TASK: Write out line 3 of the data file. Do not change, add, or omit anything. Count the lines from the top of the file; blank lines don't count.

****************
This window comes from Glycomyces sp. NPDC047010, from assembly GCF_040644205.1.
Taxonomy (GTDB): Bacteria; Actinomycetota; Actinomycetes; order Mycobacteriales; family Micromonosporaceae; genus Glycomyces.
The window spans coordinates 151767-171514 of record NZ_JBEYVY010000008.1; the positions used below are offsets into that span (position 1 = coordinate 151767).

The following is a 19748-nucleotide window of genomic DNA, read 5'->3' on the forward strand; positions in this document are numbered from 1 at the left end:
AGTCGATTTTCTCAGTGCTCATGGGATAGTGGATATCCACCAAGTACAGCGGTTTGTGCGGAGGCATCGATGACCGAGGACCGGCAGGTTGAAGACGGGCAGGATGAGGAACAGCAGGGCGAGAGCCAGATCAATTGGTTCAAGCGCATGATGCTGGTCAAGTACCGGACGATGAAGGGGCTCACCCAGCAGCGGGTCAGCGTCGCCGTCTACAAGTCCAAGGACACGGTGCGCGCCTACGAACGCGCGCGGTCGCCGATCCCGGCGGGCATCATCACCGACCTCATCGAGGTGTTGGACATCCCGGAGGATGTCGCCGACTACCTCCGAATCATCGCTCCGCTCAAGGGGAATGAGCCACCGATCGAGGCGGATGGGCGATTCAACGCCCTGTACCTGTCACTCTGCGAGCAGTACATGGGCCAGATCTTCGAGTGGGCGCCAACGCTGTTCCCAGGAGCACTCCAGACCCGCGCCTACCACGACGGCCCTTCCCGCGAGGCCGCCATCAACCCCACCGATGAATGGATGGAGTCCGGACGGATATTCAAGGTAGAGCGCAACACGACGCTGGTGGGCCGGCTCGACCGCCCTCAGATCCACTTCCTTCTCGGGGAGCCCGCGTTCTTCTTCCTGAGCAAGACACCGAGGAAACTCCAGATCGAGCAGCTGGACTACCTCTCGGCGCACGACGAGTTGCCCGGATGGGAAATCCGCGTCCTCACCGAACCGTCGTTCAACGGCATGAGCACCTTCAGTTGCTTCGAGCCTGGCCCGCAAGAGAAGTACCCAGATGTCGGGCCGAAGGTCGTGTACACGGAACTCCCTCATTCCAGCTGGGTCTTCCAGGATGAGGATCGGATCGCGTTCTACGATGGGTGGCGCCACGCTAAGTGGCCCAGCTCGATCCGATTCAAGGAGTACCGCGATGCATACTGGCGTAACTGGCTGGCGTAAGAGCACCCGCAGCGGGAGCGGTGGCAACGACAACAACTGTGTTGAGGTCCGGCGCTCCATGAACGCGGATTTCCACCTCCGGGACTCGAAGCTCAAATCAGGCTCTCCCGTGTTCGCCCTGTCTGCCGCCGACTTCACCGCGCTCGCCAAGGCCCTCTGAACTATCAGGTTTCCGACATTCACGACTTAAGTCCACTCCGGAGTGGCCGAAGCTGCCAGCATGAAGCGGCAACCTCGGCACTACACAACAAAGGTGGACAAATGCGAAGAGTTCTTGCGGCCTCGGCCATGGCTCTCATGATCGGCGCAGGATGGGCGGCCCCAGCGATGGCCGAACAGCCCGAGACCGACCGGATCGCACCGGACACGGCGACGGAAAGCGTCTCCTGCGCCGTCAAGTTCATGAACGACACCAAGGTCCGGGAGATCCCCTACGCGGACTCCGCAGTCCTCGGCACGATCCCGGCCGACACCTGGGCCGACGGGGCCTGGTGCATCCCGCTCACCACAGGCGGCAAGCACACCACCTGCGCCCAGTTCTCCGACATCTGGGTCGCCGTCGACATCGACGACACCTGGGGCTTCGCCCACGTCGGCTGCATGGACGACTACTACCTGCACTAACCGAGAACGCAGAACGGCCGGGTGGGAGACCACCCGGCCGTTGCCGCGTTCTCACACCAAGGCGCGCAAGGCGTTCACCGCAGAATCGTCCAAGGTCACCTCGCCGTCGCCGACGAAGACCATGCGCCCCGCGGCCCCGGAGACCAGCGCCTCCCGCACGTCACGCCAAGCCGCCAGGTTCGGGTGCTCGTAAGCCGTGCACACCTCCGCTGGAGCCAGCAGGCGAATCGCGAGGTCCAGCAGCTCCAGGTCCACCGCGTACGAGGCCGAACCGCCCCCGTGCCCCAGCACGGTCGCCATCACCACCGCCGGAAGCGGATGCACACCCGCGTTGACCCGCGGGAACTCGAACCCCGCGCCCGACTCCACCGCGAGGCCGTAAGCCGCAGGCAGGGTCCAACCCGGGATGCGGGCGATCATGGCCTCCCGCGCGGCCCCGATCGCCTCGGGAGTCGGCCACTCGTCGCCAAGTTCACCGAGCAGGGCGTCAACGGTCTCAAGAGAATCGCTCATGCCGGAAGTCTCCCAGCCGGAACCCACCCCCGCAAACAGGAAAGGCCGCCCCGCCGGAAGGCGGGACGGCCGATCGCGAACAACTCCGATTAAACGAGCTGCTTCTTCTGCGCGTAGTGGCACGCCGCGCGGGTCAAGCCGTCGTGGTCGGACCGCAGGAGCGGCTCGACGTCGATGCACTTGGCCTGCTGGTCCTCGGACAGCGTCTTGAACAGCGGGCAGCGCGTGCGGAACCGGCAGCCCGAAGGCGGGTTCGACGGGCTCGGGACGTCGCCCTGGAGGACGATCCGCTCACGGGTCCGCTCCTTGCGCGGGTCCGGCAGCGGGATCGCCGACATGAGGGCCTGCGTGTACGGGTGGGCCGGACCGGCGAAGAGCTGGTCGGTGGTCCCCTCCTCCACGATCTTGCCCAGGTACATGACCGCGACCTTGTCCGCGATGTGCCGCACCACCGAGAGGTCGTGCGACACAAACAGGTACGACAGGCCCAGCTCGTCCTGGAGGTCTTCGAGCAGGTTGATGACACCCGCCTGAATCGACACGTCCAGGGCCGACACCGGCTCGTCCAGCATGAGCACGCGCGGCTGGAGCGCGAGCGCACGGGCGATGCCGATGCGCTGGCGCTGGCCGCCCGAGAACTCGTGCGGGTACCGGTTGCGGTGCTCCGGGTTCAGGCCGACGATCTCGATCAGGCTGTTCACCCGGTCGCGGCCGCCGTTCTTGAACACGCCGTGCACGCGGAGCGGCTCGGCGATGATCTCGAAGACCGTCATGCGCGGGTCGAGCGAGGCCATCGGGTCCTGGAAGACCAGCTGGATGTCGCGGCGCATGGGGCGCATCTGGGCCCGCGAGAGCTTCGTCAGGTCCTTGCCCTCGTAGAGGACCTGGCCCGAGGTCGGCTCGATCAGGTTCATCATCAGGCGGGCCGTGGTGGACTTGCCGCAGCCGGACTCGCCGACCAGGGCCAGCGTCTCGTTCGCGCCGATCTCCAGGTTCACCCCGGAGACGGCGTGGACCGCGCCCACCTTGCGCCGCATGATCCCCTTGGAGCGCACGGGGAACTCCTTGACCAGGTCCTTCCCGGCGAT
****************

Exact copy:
The window spans coordinates 151767-171514 of record NZ_JBEYVY010000008.1; the positions used below are offsets into that span (position 1 = coordinate 151767).